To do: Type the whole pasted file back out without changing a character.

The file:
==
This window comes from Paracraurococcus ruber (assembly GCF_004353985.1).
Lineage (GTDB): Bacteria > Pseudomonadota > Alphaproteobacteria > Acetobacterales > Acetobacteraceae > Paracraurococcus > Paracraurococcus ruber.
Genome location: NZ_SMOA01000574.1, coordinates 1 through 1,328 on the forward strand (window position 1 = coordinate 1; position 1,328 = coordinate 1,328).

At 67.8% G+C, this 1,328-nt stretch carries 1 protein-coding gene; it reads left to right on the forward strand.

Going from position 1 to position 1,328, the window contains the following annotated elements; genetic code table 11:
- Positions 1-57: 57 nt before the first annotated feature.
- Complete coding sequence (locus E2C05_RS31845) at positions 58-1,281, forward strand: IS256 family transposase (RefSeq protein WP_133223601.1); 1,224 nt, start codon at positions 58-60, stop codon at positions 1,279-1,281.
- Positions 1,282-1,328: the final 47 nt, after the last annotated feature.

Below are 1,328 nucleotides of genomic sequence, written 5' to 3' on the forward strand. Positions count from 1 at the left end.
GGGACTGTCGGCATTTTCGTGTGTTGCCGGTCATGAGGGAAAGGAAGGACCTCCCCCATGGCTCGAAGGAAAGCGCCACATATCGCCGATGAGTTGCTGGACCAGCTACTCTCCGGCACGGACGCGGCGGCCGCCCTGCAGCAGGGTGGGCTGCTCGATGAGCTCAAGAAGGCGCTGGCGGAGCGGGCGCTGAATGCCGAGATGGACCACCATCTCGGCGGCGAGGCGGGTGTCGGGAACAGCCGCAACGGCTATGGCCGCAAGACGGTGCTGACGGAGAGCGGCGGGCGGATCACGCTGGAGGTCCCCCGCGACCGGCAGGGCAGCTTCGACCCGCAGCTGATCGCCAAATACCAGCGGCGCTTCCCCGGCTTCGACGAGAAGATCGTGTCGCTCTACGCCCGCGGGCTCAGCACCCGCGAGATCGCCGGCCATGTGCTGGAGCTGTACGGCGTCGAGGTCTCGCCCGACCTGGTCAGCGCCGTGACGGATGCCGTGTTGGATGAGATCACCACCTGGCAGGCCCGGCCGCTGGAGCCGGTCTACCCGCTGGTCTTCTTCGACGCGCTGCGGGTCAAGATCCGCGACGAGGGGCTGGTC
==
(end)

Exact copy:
This window comes from Paracraurococcus ruber (assembly GCF_004353985.1).
Lineage (GTDB): Bacteria > Pseudomonadota > Alphaproteobacteria > Acetobacterales > Acetobacteraceae > Paracraurococcus > Paracraurococcus ruber.
Genome location: NZ_SMOA01000574.1, coordinates 1 through 1,328 on the forward strand (window position 1 = coordinate 1; position 1,328 = coordinate 1,328).

At 67.8% G+C, this 1,328-nt stretch carries 1 protein-coding gene; it reads left to right on the forward strand.

Going from position 1 to position 1,328, the window contains the following annotated elements; genetic code table 11:
- Positions 1-57: 57 nt before the first annotated feature.
- Complete coding sequence (locus E2C05_RS31845) at positions 58-1,281, forward strand: IS256 family transposase (RefSeq protein WP_133223601.1); 1,224 nt, start codon at positions 58-60, stop codon at positions 1,279-1,281.
- Positions 1,282-1,328: the final 47 nt, after the last annotated feature.

Below are 1,328 nucleotides of genomic sequence, written 5' to 3' on the forward strand. Positions count from 1 at the left end.
GGGACTGTCGGCATTTTCGTGTGTTGCCGGTCATGAGGGAAAGGAAGGACCTCCCCCATGGCTCGAAGGAAAGCGCCACATATCGCCGATGAGTTGCTGGACCAGCTACTCTCCGGCACGGACGCGGCGGCCGCCCTGCAGCAGGGTGGGCTGCTCGATGAGCTCAAGAAGGCGCTGGCGGAGCGGGCGCTGAATGCCGAGATGGACCACCATCTCGGCGGCGAGGCGGGTGTCGGGAACAGCCGCAACGGCTATGGCCGCAAGACGGTGCTGACGGAGAGCGGCGGGCGGATCACGCTGGAGGTCCCCCGCGACCGGCAGGGCAGCTTCGACCCGCAGCTGATCGCCAAATACCAGCGGCGCTTCCCCGGCTTCGACGAGAAGATCGTGTCGCTCTACGCCCGCGGGCTCAGCACCCGCGAGATCGCCGGCCATGTGCTGGAGCTGTACGGCGTCGAGGTCTCGCCCGACCTGGTCAGCGCCGTGACGGATGCCGTGTTGGATGAGATCACCACCTGGCAGGCCCGGCCGCTGGAGCCGGTCTACCCGCTGGTCTTCTTCGACGCGCTGCGGGTCAAGATCCGCGACGAGGGGCTGGTC